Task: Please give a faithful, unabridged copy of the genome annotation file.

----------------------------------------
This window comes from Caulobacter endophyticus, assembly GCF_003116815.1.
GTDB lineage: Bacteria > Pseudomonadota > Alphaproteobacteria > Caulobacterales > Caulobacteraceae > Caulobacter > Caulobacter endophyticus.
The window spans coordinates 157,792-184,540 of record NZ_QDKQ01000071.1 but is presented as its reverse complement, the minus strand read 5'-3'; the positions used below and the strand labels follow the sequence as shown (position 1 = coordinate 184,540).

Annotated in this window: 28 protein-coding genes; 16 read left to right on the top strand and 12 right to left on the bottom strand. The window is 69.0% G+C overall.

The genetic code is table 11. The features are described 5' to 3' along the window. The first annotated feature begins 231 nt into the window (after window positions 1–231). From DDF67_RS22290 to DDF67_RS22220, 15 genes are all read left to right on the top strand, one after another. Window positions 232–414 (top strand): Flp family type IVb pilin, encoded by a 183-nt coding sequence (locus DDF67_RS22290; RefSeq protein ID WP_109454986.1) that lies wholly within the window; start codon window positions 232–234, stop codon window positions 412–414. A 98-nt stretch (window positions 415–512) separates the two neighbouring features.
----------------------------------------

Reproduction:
This window comes from Caulobacter endophyticus, assembly GCF_003116815.1.
GTDB lineage: Bacteria > Pseudomonadota > Alphaproteobacteria > Caulobacterales > Caulobacteraceae > Caulobacter > Caulobacter endophyticus.
The window spans coordinates 157,792-184,540 of record NZ_QDKQ01000071.1 but is presented as its reverse complement, the minus strand read 5'-3'; the positions used below and the strand labels follow the sequence as shown (position 1 = coordinate 184,540).

Annotated in this window: 28 protein-coding genes; 16 read left to right on the top strand and 12 right to left on the bottom strand. The window is 69.0% G+C overall.

The genetic code is table 11. The features are described 5' to 3' along the window. The first annotated feature begins 231 nt into the window (after window positions 1–231). From DDF67_RS22290 to DDF67_RS22220, 15 genes are all read left to right on the top strand, one after another. Window positions 232–414 (top strand): Flp family type IVb pilin, encoded by a 183-nt coding sequence (locus DDF67_RS22290; RefSeq protein ID WP_109454986.1) that lies wholly within the window; start codon window positions 232–234, stop codon window positions 412–414. A 98-nt stretch (window positions 415–512) separates the two neighbouring features.